As head of Athletic Association for the 2014-2015 school year, I want to give you the responsibility. If you play a sport, I am confident you will work hard despite a load of homework or an enticing trip to the beach. I am excited to see what we, as a community, will offer Baldwin both in athletics and beyond.

And so I’ll end with a quote from Jimmy Johnson, “The difference between ordinary and extraordinary is that little extra”. Don’t just go through the motions this year with your schoolwork, your sports, your music, your theater, or your life outside of school. Try to find a spark that you didn’t know existed. Once you find that spark, cultivate it, because the feeling after you do something you didn’t think you could do is amazing.

Students Speak: Arden Simone, Head of Athletic Association

The opening  assembly was an invigorating gathering of students, faculty and staff.  With classes in full swing, we reflect on our student leaders’ remarks from that day with a five-part series of blog posts beginning with Arden Simone, the Head of the Athletic Association.

“If you know me at all, you know that I love to play sports and I take the word “play” to heart. Since I was little, I’ve enjoyed cramming my summer full of sports practices and camps, without truly realizing how blessed I am for the opportunity to live the active life I do. This summer, I took a break from running and lacrosse, and spent a good two weeks planted in front of the television in awe of the phenomenal Olympians in London.

I was watching track and field when a 17 year old girl, the same age as me, from Qatar, made history and broke social barriers for women by competing in the Olympics. Although Noor Hussain Al-Malki did not finish, the announcers raved about her because 2012 was the first year that women from Qatar were permitted to compete in the Olympics. She was a pioneer for women of her country, showing them that sports are an option. In many places such as Qatar, Saudi Arabia or Brunei, women are rarely allowed to play sport openly. The few that dare to participate in any athletics are forced to practice in secret simply because of their gender.

I cannot fathom the sexism these women must face every day in the field of athletics, and we are very fortunate to have grown up where we have; where women are highly encouraged to participate in athletics, where our successes in sports are hugely celebrated, and where sports, just like education, are a way to get women places in the world. As powerful women with nothing but open doors in our future, it is our job to show all women that they too can excel in sports.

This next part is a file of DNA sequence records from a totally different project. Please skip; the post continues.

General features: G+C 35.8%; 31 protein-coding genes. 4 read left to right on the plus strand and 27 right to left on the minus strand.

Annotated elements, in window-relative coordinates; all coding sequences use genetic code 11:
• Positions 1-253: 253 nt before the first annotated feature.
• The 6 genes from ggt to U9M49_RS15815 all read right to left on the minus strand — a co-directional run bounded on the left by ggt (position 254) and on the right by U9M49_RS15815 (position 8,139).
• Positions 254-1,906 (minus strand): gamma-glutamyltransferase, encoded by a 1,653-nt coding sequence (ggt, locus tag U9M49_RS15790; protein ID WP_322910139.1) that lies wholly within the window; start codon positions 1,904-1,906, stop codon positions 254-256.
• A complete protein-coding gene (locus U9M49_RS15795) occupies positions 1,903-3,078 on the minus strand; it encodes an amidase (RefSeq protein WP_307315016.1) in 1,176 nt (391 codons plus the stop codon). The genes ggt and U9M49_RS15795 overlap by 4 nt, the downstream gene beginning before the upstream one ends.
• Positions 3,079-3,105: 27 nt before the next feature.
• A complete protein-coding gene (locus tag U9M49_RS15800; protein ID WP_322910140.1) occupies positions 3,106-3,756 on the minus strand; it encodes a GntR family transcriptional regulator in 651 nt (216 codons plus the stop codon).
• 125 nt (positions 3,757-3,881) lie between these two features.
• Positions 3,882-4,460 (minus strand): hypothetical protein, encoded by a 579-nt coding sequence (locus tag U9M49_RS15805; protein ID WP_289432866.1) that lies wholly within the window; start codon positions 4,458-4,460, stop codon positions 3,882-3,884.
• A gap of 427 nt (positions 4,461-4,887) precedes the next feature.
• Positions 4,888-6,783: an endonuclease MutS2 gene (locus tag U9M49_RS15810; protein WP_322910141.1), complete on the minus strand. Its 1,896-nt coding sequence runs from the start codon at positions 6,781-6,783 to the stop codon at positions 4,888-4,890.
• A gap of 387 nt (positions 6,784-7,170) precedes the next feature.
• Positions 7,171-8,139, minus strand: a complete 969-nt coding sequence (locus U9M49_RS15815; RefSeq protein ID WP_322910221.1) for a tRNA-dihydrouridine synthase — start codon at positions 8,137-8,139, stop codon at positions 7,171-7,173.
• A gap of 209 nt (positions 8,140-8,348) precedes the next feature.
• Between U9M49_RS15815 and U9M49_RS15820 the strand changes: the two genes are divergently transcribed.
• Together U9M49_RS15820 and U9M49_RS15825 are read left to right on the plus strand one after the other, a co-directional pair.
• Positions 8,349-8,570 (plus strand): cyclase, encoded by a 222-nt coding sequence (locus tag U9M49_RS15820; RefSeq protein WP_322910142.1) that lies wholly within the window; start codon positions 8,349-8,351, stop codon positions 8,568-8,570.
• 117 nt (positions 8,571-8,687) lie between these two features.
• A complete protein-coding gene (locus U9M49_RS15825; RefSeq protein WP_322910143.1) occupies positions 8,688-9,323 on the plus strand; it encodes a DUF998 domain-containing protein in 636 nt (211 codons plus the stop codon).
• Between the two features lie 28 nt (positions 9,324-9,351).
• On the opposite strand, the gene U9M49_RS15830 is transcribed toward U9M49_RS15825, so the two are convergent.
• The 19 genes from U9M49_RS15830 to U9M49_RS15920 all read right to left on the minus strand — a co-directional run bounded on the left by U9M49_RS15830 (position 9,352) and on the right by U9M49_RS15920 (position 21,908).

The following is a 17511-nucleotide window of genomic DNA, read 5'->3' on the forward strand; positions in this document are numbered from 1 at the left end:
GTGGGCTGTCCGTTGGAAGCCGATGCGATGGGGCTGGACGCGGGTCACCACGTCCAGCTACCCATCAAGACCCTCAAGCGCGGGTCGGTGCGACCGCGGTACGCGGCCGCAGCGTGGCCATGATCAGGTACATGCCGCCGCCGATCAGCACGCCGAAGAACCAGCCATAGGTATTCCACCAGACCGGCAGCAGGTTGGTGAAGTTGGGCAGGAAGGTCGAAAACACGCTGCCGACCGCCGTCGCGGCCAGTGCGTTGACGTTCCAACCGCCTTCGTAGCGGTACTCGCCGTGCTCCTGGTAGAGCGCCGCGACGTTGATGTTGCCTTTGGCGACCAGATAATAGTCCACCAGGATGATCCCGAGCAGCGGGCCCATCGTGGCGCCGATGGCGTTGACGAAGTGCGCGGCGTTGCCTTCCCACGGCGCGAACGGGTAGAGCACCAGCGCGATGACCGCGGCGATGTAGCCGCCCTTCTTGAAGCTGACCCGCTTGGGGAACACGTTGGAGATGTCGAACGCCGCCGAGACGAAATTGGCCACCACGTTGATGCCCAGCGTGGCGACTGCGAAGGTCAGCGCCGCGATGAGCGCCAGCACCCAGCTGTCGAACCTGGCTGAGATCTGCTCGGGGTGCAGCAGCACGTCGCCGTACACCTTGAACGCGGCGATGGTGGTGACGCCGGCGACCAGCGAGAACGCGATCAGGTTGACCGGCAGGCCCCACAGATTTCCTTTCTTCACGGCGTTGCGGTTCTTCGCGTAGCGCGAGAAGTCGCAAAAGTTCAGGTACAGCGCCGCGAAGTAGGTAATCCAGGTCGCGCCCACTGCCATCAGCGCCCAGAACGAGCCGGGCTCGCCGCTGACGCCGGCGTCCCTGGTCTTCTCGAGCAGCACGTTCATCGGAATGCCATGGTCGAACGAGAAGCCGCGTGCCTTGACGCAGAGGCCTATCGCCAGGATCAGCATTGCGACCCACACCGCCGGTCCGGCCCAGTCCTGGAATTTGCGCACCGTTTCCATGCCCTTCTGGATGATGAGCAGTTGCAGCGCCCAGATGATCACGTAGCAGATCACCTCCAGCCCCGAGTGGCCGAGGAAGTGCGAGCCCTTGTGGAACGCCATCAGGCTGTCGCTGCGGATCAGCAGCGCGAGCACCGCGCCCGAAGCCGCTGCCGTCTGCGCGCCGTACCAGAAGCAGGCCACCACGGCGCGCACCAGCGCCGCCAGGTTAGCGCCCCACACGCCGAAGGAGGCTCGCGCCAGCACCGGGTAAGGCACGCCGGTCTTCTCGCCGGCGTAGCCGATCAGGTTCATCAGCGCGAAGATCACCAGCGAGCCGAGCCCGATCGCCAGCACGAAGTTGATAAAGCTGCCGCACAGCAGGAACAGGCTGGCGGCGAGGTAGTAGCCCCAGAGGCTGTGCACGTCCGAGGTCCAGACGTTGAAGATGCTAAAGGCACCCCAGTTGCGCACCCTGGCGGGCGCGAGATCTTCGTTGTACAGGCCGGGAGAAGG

Our freedom in sports is due in part to Title 9, passed in 1972 by the United States Congress. To realize the youth of this, Ms. Surgi was one of the very first women to directly benefit from Title 9 as she was offered an Athletic Scholarship and the opportunity to play in college. Title 9 is the law that made discrimination between men’s and women’s educational programs illegal. It expanded girl’s and women’s sports in high school and college, thus, creating the movement for greater opportunities for female athletes.

As said, this doesn’t occur everywhere and we are lucky that we are free to express ourselves and excel in athletics. I want to encourage all of you to use the opportunity that you have to participate in sports. If you’re in Lower School, have fun in PE and ask your parents to sign you up for a sport outside of school! If you are in middle school, do a sport every trimester! You have to be at school till 3:30 anyway. If you’re in Upper School, try your absolute hardest at the sports you do, and if you don’t participate, we’d love to see you at games to cheer. Teachers! You too! It means a lot for us when you come out to support us. It may seem mundane and every day, but the athletic opportunities that Baldwin offers us girls are phenomenal.

Furthermore, we are fortunate enough to attend an extremely academic all girls school with unbelievable athletic opportunities. Going to Baldwin, we have a huge head start. We experience no barriers because of our unbeatable education. The world values us as women because of our intellectual prowess, skills and confidence. We are empowered. We know our worth. We are smart, athletic, confident, assertive and powerful young leaders with a bright future. We have the opportunity to write our own story as individuals and help others so that they may do the same. As women in sports, we are free to compete, excel and prove our worth to the world. As Ali said, our greatest fear is no longer that we are inadequate, it is that we are powerful beyond measure.”

Summer Spent the Camp Magar Way

“It’s a fun working environment, I have just as much fun as the kids,” said Sarah Bronstein, a current supervisor and 11 year veteran at Camp Magar. “It’s a great way to spend the summer, so I just keep coming back.”

Into its third week, Camp Magar is in full swing as over 400 boys and girls from pre-K to age 12 have swarmed the Baldwin campus to take part in a multitude of outdoor games and activities, from drama and music workshops, to sports clinics, archery, camping and nature lessons.